Do we as Lutherans think too much about sin?

  The short answer is “no”… unless we focus on it to the exclusion of sin’s remedy, the Gospel. Our battle with sin in this life is daily. The Al. Ringling Theatre - "Last Look" Mirror by Shevaun Kastl

As Christians, we have been delivered from the guilt of sin but we are not free from its presence and power until the day we die and are glorified.

 Some would argue that we should move on and can move on in our Christian walk and instead simply focus upon and glory in our new identity. They would say that our focus should be upon who we are in Christ and not on our ongoing battle with sin. There is some truth to that. It is good to affirm our new identity and be thankful everyday for our new standing with God because of the finished work of Christ. The good news of the Gospel trumps our battle with sin and we need to hear that daily! When the law has done its work of revealing our sin and driving us to despair we need to hear again and again the overwhelming good news of God’s amazing grace, forgiveness and mercy. We live there. Our focus upon the deadly nature of our sin and it’s power is NEVER to the exclusion of the Gospel.

Lutherans seeming preoccupation with continual confession of and repentence from sin, however, I believe comes from a biblical and practical understanding of the pathological nature of sin. If we reduce our understanding of sin to be merely overt acts of wrong and blatant omissions of good, we do a disservice to ourselves and others by ignoring the deadly power of sin, the sinful nature and Satan. The sins we battle in our daily lives and the effects of our sin nature are more subtle, diabolical, and sinister than what we popularly identify as sin. The person who appears to be outwardly pious and victorious in his or her Christian life may have a raging sin problem that is undetectable to others and maybe even to himself. A life of daily confession and repentance by the power of the Word and Holy Spirit, leads us to discover the deep, dark and cavernous mine of sin that lies beneath the surface. Shining the light of truth upon our thoughts and motives and secret desires, reveals to us more and more the hideous ways we trust in ourselves or something other than our creator. “If we say we have no sin, we deceive ourselves”. Coming to understand more and more the depth and extent of our sin problem, only makes the Good News sweeter still.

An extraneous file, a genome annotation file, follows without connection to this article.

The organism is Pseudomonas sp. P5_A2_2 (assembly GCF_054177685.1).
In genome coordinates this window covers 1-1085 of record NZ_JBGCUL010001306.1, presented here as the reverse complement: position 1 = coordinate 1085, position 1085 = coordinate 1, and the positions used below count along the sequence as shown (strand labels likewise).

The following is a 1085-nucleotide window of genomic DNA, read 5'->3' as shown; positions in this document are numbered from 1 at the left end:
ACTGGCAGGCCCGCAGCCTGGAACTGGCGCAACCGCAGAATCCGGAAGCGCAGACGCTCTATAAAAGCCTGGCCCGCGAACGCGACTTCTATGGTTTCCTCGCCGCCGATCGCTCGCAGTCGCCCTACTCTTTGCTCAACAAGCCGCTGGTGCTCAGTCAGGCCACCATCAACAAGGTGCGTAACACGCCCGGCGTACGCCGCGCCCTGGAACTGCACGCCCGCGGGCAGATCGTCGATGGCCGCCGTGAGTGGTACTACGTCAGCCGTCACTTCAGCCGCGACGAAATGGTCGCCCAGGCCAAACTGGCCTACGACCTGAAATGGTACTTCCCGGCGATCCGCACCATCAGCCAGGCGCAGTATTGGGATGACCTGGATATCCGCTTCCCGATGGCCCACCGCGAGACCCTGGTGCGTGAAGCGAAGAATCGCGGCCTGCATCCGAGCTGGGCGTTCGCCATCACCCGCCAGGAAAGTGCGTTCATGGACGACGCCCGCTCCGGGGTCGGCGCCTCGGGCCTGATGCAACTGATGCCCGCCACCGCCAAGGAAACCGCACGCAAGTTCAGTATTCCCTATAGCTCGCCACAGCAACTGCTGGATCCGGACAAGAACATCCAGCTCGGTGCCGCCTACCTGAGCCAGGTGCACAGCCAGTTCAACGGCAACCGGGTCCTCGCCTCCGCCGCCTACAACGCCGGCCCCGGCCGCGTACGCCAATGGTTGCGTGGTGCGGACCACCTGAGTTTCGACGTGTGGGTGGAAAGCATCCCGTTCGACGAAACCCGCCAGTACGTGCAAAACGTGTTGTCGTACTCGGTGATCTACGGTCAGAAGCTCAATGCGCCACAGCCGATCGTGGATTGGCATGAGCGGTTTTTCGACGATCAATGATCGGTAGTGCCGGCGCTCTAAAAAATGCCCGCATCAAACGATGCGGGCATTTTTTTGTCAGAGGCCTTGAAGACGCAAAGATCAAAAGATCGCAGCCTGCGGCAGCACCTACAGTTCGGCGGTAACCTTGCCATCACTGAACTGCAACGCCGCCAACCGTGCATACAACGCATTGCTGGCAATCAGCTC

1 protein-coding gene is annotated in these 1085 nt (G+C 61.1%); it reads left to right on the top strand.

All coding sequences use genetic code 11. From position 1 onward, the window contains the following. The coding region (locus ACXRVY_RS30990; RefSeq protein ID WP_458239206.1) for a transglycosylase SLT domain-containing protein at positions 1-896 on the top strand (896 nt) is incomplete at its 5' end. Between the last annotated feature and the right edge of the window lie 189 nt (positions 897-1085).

– Rev. Patrick Thurmer



Patrick Thurmer is pastor of Living Faith Church in Cape Coral, Florida.



Thanks to Flickr and Shevaun Kastl for the photo.



2 Responses

  1. Nice job, Pastor Pat!

    Sin IS a big problem for us (contrary to many – even in the Church).

    We need the law to accuse us, expose our sinfulness and then drive us to Christ, that the gospel, as you say “will be made sweeter still”.

    Thanks, very much!

    I cannot be reminded enough.

  2. I agree. We err, it seems to me, on both sides of the coin. One is talking about sin legalistically….. no grace or mercy or righteousness of the Cross.

    Or, we only want to talk about love and the fluffy white clouds God has or will give us and we don’t get very “wooden” with many scriptures.

    The Gospel is the “bullseye” and allows to get back on track no matter what side we have seemed to have erred on. The Gospel allows to repent of our worldly, younger brother sins as well as the elder brother sins where we attempt to be so fastidiously good in front of God!

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